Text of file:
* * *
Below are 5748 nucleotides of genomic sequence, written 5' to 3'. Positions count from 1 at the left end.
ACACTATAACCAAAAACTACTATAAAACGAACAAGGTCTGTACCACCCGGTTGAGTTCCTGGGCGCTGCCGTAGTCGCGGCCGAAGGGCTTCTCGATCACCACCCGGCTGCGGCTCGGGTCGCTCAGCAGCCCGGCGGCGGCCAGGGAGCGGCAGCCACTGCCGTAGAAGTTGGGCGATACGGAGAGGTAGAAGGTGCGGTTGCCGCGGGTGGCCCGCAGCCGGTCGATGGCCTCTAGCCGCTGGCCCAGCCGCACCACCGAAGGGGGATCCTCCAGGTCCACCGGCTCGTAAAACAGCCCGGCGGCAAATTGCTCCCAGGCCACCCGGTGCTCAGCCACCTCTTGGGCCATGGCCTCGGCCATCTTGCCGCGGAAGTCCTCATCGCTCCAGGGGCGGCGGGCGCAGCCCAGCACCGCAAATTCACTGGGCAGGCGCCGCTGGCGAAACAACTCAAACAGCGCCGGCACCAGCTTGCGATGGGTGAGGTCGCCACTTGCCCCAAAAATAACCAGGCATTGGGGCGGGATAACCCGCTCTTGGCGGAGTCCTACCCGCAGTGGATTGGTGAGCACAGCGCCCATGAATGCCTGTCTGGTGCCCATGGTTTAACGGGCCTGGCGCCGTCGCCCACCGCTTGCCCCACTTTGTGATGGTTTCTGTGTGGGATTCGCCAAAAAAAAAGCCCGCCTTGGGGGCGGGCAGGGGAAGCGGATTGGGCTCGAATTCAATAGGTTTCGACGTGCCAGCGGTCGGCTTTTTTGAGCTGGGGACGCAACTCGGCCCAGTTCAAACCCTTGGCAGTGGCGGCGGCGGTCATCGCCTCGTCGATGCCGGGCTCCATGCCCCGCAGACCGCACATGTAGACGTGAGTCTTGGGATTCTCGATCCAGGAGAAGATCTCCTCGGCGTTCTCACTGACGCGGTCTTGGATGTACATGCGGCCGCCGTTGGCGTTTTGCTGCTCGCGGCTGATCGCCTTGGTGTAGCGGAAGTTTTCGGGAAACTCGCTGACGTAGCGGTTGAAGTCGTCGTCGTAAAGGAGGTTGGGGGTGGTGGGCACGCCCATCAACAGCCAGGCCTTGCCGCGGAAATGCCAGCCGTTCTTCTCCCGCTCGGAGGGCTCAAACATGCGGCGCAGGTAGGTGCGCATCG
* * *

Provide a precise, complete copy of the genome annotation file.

Below are 5748 nucleotides of genomic sequence, written 5' to 3'. Positions count from 1 at the left end.
ACACTATAACCAAAAACTACTATAAAACGAACAAGGTCTGTACCACCCGGTTGAGTTCCTGGGCGCTGCCGTAGTCGCGGCCGAAGGGCTTCTCGATCACCACCCGGCTGCGGCTCGGGTCGCTCAGCAGCCCGGCGGCGGCCAGGGAGCGGCAGCCACTGCCGTAGAAGTTGGGCGATACGGAGAGGTAGAAGGTGCGGTTGCCGCGGGTGGCCCGCAGCCGGTCGATGGCCTCTAGCCGCTGGCCCAGCCGCACCACCGAAGGGGGATCCTCCAGGTCCACCGGCTCGTAAAACAGCCCGGCGGCAAATTGCTCCCAGGCCACCCGGTGCTCAGCCACCTCTTGGGCCATGGCCTCGGCCATCTTGCCGCGGAAGTCCTCATCGCTCCAGGGGCGGCGGGCGCAGCCCAGCACCGCAAATTCACTGGGCAGGCGCCGCTGGCGAAACAACTCAAACAGCGCCGGCACCAGCTTGCGATGGGTGAGGTCGCCACTTGCCCCAAAAATAACCAGGCATTGGGGCGGGATAACCCGCTCTTGGCGGAGTCCTACCCGCAGTGGATTGGTGAGCACAGCGCCCATGAATGCCTGTCTGGTGCCCATGGTTTAACGGGCCTGGCGCCGTCGCCCACCGCTTGCCCCACTTTGTGATGGTTTCTGTGTGGGATTCGCCAAAAAAAAAGCCCGCCTTGGGGGCGGGCAGGGGAAGCGGATTGGGCTCGAATTCAATAGGTTTCGACGTGCCAGCGGTCGGCTTTTTTGAGCTGGGGACGCAACTCGGCCCAGTTCAAACCCTTGGCAGTGGCGGCGGCGGTCATCGCCTCGTCGATGCCGGGCTCCATGCCCCGCAGACCGCACATGTAGACGTGAGTCTTGGGATTCTCGATCCAGGAGAAGATCTCCTCGGCGTTCTCACTGACGCGGTCTTGGATGTACATGCGGCCGCCGTTGGCGTTTTGCTGCTCGCGGCTGATCGCCTTGGTGTAGCGGAAGTTTTCGGGAAACTCGCTGACGTAGCGGTTGAAGTCGTCGTCGTAAAGGAGGTTGGGGGTGGTGGGCACGCCCATCAACAGCCAGGCCTTGCCGCGGAAATGCCAGCCGTTCTTCTCCCGCTCGGAGGGCTCAAACATGCGGCGCAGGTAGGTGCGCATCG